Various sources are used to report cash flows related to municipal bond mutual funds and ETFs, all reporting at different times. The source we have chosen to use is the Investment Company Institute (I.C.I.). The I.C.I. reported weekly cash flows from municipal bond mutual funds for the week of June 15 as -$6.2B compared to -$2.2B from the week before.
Municipal bond ETF cash flows for the same period were -$633M, compared to -$398M the prior week.
Lipper reported combined weekly and monthly outflows of $1.6 billion for the period ending June 22, increasing YTD outflows to $74.7 billion. High Yield funds recorded $416 million of outflows. Intermediate funds saw $293 million of outflows. And Long Term funds saw $1.1 billion of outflows. Municipal ETFs registered $422 million of inflows.
TAXABLE VS. TAX-EXEMPT MUNICIPAL BONDS
The implied tax rate for a taxable vs. a tax-exempt A.A. municipal bond in various maturities is as follows:
Municipal bonds have given back some of the rally that they experienced a week ago, catching up to their taxable counterparts.
SUPPLY OF NEW ISSUE MUNICIPAL BONDS
In its Municipal Markets Weekly newsletter, JP Morgan commented on the supply picture this week, stating that:
“Next week, we expect total supply of $7.9 billion, or 108% of the 5-year equivalent average ($7.3 billion). We anticipate tax-exempt supply of $7.6 billion (126% of average), and taxable/corp cusip supply of $0.3 billion (22% of average).”
The supply picture does not get interesting until it exceeds $10 billion tax-exempt issuances in a given week.
CORPORATE INVESTMENT GRADE AND HIGH YIELD OVERVIEW
In U.S. Investment Grade land, new issue activity has petered out as the fixed income market digests the volatility.
In its weekly "Credit Flows" report, Wells Fargo commented:
“Breaking Bad, redux. Our title of the outlook for this year was “Breaking Bad”, which refers to financial markets being well behaved most of the time after the financial crisis but now misbehaving. The key reasons for well-behaved markets were low monetary policy rates and QE — translating into inflows to credit and anyone being underweight suffered in terms of performance. Hence outperformance of “buy the dip” type strategies. This year in contrast is characterized by global central bank rate hikes and fading QE, now turning into aggregate QT as we speak. Hence increasing outflows and any episode where buy the dip works is a bear market rally that should be faded. Our ultimate endgame is recession. Small upward mark-to-market adjustments to our spread targets for Eurozone credit to 200bps and 650bps by year-end and 225bps and 850bps by the end of 1Q23 for IG and HY, respectively.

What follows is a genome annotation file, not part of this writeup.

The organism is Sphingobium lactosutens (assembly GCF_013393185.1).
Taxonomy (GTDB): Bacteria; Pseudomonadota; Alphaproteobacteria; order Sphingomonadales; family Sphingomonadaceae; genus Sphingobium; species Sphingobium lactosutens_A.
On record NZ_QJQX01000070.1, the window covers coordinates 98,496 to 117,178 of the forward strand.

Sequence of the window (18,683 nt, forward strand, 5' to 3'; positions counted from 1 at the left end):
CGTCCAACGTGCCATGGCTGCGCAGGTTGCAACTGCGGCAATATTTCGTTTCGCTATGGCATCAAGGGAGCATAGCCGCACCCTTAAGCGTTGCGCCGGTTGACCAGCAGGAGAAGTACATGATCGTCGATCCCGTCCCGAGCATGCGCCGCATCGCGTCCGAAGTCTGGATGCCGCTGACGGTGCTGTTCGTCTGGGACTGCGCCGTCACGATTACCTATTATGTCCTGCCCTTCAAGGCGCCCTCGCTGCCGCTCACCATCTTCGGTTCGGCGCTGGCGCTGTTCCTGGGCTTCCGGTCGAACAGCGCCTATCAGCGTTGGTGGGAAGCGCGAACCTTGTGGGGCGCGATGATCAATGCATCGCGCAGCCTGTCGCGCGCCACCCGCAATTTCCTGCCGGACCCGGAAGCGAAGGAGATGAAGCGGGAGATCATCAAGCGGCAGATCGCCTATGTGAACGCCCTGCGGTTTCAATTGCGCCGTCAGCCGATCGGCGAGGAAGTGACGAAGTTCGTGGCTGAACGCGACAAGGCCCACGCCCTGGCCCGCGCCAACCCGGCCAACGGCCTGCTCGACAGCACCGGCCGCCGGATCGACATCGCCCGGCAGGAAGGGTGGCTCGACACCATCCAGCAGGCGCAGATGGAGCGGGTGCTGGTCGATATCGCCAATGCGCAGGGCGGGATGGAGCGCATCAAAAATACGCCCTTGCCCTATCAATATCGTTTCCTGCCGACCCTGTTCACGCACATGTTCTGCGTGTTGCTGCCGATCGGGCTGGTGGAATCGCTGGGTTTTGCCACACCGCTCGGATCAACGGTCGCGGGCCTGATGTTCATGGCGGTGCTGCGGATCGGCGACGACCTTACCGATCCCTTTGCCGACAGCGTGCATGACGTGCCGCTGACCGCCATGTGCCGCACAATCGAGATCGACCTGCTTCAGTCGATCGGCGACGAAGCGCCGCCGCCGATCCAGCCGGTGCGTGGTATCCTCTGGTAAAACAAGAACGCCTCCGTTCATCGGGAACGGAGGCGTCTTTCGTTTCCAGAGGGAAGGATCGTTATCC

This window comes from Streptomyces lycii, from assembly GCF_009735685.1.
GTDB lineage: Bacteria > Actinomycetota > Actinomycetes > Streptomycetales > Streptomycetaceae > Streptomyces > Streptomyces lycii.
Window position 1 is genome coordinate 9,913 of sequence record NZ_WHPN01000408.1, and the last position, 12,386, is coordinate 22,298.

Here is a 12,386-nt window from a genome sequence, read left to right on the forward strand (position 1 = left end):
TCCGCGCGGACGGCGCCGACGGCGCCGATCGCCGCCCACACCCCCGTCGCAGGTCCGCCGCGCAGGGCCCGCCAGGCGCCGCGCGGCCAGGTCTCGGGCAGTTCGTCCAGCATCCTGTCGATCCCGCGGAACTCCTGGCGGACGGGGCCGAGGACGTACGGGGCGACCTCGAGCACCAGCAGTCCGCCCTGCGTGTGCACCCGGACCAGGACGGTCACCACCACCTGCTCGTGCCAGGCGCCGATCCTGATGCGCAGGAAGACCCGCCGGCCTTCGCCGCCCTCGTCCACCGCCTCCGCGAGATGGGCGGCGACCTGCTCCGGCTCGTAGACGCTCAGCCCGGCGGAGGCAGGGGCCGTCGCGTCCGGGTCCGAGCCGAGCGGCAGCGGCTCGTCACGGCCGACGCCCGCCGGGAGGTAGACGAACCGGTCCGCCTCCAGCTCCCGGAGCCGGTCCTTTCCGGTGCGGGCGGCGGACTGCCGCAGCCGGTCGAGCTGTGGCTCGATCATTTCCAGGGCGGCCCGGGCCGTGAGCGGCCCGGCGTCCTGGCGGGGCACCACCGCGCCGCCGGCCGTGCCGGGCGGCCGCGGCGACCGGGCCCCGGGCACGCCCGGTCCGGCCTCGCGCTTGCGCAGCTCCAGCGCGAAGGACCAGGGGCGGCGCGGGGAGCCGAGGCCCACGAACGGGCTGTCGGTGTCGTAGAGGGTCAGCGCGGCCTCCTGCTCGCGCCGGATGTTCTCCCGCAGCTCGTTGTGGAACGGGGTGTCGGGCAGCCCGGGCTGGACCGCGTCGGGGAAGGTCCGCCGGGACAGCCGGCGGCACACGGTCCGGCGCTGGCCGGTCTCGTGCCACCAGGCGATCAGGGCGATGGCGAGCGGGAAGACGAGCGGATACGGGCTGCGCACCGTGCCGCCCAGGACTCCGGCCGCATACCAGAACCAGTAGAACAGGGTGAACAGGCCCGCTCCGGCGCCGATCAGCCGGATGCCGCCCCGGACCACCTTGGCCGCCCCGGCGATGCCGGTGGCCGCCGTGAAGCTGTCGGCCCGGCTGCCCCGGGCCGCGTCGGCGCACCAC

Sell what you can most easily replace. While recession means further decompression of spreads (i.e., we recommend going up in quality), there are some differences compared to past episodes. First of all, with outflows and higher yields we expect selling pressures where money managers reached into non-core asset classes — like HY investors selling loans and IG liquidating HY. Second, we like to be short senior banks globally as investors sell risk that can most easily be replaced (when it comes time to that) — so expect the already wide banks-industrials relationship to widen further. Third, while in a normal recession IG spread curves steepen this time outflows lead to selling pressure in the front end of the curve and flattening while higher yields trigger yield sensitive buying in the back end of the curve, adding flattening pressure.
Need more barbell. We recommend credit investors position in a barbell approach with large BBBs. For IG investors this means a 50/50 portfolio of large BBBs and ultra-short (<1 year) high quality paper, which should outperform A or AA rated positions as the reduced notional in BBBs overcomes decompression. HY investors should sell BBs and buy BBBs with the same duration — even if they have to put 1.5 times the notional in the latter.
When the tide goes out. We view the Italy situation as an example of issues masked by years of super-easy global monetary policies that are now coming to the forefront given the shift to policy tightening in order to combat inflation. Yields suddenly matter for debt sustainability.
Contagion to global credit. Furthermore, Italy’s debt burden is highly systemic — especially to global corporate credit — as Bloomberg estimates the country has more than €2.3 trillion of BBB2 rated sovereign debt outstanding — exposures to which likely runs deep in Italian banks and global insurance companies. Some of these mandates are likely ratings sensitive IG accounts forced to sell in case of a downgrade to HY.”
Markets will continue to be volatile. Investors should focus on fundamentals and invest using well-known risk mitigation techniques such as dollar-cost averaging. Rates have been so low for so long that the initial uptick in rates are tempting. We are maintaining our accounts on the lower end of their respective risk spectrums until we feel we are being adequately compensated to take on more risk.